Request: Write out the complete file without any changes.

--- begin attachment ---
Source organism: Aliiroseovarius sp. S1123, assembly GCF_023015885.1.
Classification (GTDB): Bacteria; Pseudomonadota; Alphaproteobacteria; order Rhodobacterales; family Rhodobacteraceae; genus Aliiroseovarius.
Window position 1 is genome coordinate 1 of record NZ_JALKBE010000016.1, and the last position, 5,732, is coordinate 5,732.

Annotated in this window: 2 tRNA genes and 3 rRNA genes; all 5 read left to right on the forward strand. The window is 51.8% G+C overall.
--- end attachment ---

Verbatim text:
Source organism: Aliiroseovarius sp. S1123, assembly GCF_023015885.1.
Classification (GTDB): Bacteria; Pseudomonadota; Alphaproteobacteria; order Rhodobacterales; family Rhodobacteraceae; genus Aliiroseovarius.
Window position 1 is genome coordinate 1 of record NZ_JALKBE010000016.1, and the last position, 5,732, is coordinate 5,732.

Annotated in this window: 2 tRNA genes and 3 rRNA genes; all 5 read left to right on the forward strand. The window is 51.8% G+C overall.